The purpose of this study was to explore individuals’ attitudes and beliefs about SSB being taxed in rural Michigan using a critical policy analysis approach. Specifically, our research questions are:

  1. 1.

    How is a SSB tax perceived by rural Michiganders?

  2. 2.

    What beverages and populations do rural Michiganders perceive are targets of a SSB tax?

  3. 3.

    What do rural Michiganders believe  are acceptable uses of potential revenue from a SSB tax?



This qualitative study was conducted using semi-structured interviews. Field notes were recorded to capture missing visual cues during interviews. This study was approved by the first author’s Institutional Review Board.


The study was conducted in a Michigan city in a county defined as almost 47% rural by the 2010 United States of America Census [66]. A public university resides in the city. Residents of the area predominantly self-identify as White (88.2%), while 3.9% are American Indian and Alaska Native, 3.8% are Hispanic or Latino, 2.8% are Black or African American, and under 3% of the population identified as being two or more races. The poverty level of the area is approximately 23%, and the county has a 30% “obesity” prevalence [63].

Recruitment and inclusion criteria

Participants were recruited through multiple efforts, including posters and social media. As interviews proceeded, snowball sampling occurred. To be considered for this study, the ability to speak and understand English and being at least 18 years of age were necessary. Participants were provided an honorarium to compensate for travel, parking, child care, and time. All participants provided their individual informed consent, including consent for audio recording.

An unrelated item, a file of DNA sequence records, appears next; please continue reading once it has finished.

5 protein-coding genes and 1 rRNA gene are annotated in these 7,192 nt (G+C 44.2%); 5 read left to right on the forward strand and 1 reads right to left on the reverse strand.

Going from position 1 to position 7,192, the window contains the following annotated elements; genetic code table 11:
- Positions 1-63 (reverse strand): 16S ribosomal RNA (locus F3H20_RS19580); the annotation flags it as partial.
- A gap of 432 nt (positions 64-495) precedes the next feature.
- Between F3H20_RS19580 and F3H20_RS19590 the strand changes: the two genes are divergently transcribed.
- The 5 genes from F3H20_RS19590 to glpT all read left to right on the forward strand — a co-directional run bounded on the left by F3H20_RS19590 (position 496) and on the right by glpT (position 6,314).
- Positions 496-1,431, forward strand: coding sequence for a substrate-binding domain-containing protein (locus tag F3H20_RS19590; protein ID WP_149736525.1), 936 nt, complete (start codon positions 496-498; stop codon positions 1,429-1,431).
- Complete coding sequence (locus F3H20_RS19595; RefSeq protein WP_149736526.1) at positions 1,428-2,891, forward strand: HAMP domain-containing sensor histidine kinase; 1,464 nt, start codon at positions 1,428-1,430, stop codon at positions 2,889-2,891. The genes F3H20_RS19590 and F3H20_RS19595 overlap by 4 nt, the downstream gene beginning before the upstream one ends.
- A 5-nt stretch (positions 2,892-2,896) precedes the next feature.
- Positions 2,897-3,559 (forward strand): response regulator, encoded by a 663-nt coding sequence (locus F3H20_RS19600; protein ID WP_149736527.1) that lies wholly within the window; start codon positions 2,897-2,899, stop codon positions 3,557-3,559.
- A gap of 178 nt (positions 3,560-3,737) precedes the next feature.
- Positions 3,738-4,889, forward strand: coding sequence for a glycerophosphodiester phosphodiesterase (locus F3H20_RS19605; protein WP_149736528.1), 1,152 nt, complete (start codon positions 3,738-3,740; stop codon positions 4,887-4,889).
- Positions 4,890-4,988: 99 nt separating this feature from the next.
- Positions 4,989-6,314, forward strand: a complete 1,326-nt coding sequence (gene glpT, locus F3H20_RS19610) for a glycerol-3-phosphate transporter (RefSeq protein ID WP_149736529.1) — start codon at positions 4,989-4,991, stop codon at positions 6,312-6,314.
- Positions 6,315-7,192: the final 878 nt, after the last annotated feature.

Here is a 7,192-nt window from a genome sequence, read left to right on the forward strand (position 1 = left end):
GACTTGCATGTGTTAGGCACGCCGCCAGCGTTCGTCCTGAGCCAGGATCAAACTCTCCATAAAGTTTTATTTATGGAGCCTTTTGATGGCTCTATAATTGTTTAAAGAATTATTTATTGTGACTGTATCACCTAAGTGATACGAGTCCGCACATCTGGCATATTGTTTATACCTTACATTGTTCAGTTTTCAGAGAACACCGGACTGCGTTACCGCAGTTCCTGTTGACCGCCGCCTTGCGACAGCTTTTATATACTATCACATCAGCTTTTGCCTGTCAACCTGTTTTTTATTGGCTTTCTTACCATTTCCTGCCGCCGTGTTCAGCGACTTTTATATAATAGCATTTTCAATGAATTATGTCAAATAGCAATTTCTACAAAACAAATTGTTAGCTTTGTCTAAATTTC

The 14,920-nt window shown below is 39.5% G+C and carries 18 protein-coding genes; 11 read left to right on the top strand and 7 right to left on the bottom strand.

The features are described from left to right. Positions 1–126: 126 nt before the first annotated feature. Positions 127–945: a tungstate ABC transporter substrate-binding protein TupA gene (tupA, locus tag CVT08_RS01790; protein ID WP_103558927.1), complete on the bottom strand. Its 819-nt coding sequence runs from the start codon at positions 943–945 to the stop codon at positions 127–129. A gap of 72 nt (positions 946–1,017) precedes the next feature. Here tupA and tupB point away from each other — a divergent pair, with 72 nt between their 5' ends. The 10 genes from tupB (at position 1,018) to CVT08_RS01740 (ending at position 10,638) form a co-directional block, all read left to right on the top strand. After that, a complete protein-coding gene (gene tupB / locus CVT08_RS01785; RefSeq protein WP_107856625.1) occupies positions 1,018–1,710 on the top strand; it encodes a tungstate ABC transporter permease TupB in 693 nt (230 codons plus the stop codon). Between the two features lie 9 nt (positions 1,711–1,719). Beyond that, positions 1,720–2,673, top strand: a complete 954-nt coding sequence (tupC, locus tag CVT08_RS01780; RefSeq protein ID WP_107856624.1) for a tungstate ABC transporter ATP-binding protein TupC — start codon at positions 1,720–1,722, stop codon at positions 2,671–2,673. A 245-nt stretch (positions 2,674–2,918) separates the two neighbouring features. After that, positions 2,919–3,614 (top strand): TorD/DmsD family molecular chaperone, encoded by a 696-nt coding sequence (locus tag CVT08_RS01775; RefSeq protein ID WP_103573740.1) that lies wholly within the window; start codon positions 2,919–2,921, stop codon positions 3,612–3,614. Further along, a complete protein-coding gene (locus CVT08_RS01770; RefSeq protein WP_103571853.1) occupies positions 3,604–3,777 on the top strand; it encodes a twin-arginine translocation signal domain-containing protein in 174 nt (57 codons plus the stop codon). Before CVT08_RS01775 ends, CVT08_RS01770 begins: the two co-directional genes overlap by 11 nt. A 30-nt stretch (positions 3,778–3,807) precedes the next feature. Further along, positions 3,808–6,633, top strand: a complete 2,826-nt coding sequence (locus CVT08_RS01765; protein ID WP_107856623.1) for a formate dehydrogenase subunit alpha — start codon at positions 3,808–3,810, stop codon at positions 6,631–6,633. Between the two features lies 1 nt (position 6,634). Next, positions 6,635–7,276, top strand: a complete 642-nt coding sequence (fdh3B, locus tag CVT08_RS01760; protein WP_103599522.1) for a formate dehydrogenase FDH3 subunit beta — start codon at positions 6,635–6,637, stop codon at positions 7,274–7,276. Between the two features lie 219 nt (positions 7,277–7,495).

Data collection

Audio-recorded, semi-structured interviews were conducted by the lead author (AB) in her office between February and April, 2018. Participants also completed a demographic questionnaire with questions regarding gender, age, education, and SSB consumption habits. The interview guide included questions focusing on participants’ understandings and attitudes toward taxation of SSB, the beverages, and people perceived to be targeted by such a tax, and if implemented, their thoughts on what tax revenue should/would be used for. As part of this study, we specifically analyzed participant responses to the following interview guide questions:

  1. 1.

    How does price affect foods you buy? How does that make you feel? How do you cope?

  2. 2.

    What have you heard about the sugar-sweetened beverage tax?

    1. a.

      What sources did you hear that from?

  3. 3.

    How do you think the tax will affect people?

    1. a.

      What drinks do you think are the focus of the tax? Why?

    2. b.

      What specific people will be affected?

4. How would you feel about the tax being introduced in Michigan?

5. Where do you think the money from the tax would go? Where would you want it to go?